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Companion Species (Anthem) by Marie Watt

Companion Species (Anthem) by Marie Watt

Catharine Clark Gallery



Edition Size: 14

Image Size: 17 1/2 x 18 1/2 inches

Sheet Size: 17 1/2 x 18 1/2 inches


Condition: Pristine

Details — Click to read

Companion Species (Anthem), 2017

Four-color woodcut on Somerset satin white. Sheet and image: 17 ½ x 18 ½ inches. Edition of 14 + proofs. Printed by TMP Frank Janzen. Published by Crow’s Shadow Institute of the Arts, Pendleton, OR.

Edition number lower left, signed in pencil verso lower right, titled verso center, printed number verso lower right, CSP chop embossed lower left, printer’s chop embossed lower right

Edition 2/14: Last available edition. Price is inclusive of framing.

Marie Watt on the series Calling Back, Calling Forward:

I probably heard Marvin Gaye’s “What’s Going On” for the first time when I was around five years old, listening to AM radio while being driven through the suburbs of Seattle in my parents’ kelly-green Datsun station wagon. This would have been 1972 or ’73. I’d like to give my five-year-old self credit for liking the groove of the music, but that would be generous.

I don’t know that the song meant anything to me at the time, but looking back, it should have. I grew up in an interracial family: My mom, a member of the Seneca Nation, was raised on the Cattaraugus Reservation in western New York.

My father is white, of German-Scottish descent; he was raised on homesteaded land in Wyoming and comes from a family of ranchers and itinerant educators. They met in Seattle, where I was born. Because membership in our tribe is traced matrilineally, I am a citizen of the Seneca Nation like my mom. We also call ourselves the Haudenousaunee, or “people of the longhouse.” Some people may be more familiar with the name the French gave us: the Iroquois Confederacy.

The lyrics to “What’s Going On” were originally written by Obie Benson, who happened to be on a bus that passed by People’s Park in Berkeley on a day in 1969 when three thousand people had gathered there to protest the Vietnam War. Benson’s question was framed not only by the protest that was taking place outside the window of the bus, but also by the civil rights movement, the 1968 assassination of Martin Luther King Jr., and the American Indian Movement’s occupation of Alcatraz, which began in 1969 and would last until 1971. The Alcatraz occupation was an effort to generate awareness of the ingrained poverty, inadequate infrastructure, pervasive unemployment, frail cultural fabric, and rampant alcoholism that plagued Native reservations as a result of the failure of federal and state governments to follow through on their treaty obligations with Indigenous nations.

Almost five decades later, I am streaming this song and listening to it with deep attention. In it I hear what I interpret as an intersection between Marvin Gaye’s knowledge and traditional Haudenosaunee/Indigenous knowledge about our relatedness. Gaye opens the song by calling out, “Mother, mother,” and addresses his listeners as if they were his family: “Brother, brother… Sister, sister … Father, father.” From a Haudenosaunee and Indigenous perspective, this call would extend to include “Grandmother, grandmother … Grandfather, grandfather … Auntie, auntie … Uncle, uncle.” It would also acknowledge animal relations and other elements of the natural world (plants, water, earth, sky). In the Haudenosaunee creation story, Sky Woman falls (or is pushed) from a hole in Sky World, and as she falls, a motley crew of animals come to her aid, each creature assisting according to its unique talents: turtle offers his shell as land, muskrat gets mud from the bottom of the sea to make soil for things to grow in, and so on. To acknowledge how animals helped Sky Woman settle on what we now call Turtle Island, the Haudenosaunee consider them our First Teachers. Our clans are also named after animals to recognize this foundational relationship.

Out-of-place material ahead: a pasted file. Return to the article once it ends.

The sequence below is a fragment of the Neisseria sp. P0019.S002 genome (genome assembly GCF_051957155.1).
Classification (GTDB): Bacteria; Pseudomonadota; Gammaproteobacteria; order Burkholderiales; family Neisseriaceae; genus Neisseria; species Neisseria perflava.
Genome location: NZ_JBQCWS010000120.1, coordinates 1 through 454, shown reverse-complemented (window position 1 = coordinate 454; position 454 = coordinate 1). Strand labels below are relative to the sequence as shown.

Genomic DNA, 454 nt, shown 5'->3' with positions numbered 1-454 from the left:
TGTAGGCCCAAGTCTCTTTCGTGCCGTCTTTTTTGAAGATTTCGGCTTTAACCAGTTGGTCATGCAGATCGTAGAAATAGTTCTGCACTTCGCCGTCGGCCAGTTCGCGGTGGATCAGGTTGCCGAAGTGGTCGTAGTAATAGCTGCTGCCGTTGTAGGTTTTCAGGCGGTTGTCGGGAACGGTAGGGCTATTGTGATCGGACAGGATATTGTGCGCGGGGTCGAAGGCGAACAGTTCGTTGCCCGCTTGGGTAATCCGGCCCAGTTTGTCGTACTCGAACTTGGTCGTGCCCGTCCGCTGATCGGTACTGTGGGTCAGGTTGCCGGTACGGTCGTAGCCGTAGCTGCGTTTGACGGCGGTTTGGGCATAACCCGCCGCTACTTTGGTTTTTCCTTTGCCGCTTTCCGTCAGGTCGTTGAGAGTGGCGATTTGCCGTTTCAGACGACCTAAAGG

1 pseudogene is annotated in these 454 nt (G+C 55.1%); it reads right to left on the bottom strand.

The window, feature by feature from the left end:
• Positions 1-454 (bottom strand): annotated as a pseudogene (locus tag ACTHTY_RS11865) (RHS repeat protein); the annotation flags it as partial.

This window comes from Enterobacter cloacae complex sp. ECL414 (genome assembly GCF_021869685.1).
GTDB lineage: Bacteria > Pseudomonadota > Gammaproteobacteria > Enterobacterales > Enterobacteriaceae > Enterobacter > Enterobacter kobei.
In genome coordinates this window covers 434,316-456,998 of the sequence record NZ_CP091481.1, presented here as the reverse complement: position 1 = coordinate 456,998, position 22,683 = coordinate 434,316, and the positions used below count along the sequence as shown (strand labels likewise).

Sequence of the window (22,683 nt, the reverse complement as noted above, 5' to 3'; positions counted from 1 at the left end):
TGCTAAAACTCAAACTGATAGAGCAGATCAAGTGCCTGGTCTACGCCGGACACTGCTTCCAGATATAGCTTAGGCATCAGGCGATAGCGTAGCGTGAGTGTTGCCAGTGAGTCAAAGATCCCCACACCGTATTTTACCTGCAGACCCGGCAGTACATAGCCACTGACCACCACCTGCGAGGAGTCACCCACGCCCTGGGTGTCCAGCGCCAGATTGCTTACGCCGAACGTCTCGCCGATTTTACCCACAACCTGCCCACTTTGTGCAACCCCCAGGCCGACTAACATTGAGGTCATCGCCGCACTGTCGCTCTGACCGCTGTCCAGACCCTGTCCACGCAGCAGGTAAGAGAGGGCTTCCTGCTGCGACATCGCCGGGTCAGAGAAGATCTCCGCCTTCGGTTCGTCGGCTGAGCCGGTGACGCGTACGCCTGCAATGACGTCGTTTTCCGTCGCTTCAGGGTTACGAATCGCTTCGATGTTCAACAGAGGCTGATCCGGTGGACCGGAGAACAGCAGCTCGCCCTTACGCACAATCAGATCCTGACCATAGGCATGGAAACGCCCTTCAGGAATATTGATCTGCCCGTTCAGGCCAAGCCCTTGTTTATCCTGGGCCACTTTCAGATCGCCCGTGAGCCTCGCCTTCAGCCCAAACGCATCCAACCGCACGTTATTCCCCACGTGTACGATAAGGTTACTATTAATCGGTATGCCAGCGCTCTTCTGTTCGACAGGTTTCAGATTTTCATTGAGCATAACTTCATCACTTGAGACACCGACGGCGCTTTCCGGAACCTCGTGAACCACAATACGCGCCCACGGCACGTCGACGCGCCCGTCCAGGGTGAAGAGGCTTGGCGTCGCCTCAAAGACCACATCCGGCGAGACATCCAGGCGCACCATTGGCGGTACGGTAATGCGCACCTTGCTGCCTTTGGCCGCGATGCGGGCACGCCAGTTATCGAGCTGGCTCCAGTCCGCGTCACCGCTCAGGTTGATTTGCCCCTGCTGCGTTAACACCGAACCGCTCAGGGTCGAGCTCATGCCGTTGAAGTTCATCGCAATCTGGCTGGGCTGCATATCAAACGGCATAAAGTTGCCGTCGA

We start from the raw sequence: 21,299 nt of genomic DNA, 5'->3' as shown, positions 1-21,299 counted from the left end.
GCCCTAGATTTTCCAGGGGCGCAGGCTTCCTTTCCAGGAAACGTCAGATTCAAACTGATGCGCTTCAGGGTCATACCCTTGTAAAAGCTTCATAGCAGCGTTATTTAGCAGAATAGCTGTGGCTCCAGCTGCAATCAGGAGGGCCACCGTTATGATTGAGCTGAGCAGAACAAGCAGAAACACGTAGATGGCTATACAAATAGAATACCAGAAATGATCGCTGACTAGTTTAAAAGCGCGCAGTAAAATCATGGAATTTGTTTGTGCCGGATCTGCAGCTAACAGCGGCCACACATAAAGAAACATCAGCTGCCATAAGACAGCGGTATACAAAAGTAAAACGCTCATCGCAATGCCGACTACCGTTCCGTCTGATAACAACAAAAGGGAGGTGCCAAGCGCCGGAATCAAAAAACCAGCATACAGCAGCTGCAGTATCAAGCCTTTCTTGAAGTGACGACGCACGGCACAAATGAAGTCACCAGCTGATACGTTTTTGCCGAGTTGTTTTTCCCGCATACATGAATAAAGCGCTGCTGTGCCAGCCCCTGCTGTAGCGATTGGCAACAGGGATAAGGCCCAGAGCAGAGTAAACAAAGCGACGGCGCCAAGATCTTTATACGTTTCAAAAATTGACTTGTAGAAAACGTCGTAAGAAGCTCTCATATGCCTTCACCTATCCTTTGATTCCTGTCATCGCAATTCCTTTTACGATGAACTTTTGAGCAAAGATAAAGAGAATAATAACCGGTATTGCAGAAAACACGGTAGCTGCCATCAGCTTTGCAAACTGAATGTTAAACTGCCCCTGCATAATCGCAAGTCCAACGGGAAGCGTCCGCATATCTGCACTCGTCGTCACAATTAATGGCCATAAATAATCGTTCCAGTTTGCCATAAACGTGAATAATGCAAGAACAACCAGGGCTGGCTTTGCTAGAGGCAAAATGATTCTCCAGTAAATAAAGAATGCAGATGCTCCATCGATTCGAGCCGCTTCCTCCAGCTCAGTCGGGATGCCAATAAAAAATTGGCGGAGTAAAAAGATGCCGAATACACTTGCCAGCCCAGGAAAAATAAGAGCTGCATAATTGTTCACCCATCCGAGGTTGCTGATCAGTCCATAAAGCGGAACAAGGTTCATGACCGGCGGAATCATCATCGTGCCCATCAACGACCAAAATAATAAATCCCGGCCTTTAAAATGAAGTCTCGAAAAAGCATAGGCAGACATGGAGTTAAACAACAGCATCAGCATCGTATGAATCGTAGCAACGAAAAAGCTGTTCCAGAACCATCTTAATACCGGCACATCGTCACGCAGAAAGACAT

As in the early seventies, significant social and political unrest permeates the current moment. The Flint water crisis. The Standing Rock protests and the Water Protectors. The Black Lives Matter movement. The fight for climate justice. The COVID-19 pandemic. All of these matters and more are calling us to understand our relatedness. In response to these events, and in the context of both the Haudenosaunee creation story and Marvin Gaye’s song, I’ve been wondering what the world would look like if we considered ourselves companion species rather than disconnected adversaries. Can saying a word, like mother, change our relationship to a concept? Can certain words prompt us to consider our relatedness or interconnectedness, not just in the present moment, but backward and forward in time? How does saying such words conjure up relations known and unknown, relations past and relations future?

When a word is doubled, I call it “twinning language,” which suggests an echo, a calling back and a calling forward. In “What’s Going On,” Gaye sings each name not once, but twice: Mother, mother. Brother, brother. He is calling out, and it’s an emphatic call. A yearning call. An urgent call. A long-distance call through space and time, hurling the words out further and further in an attempt to link us with our ancestors and with future generations, begging us to act.

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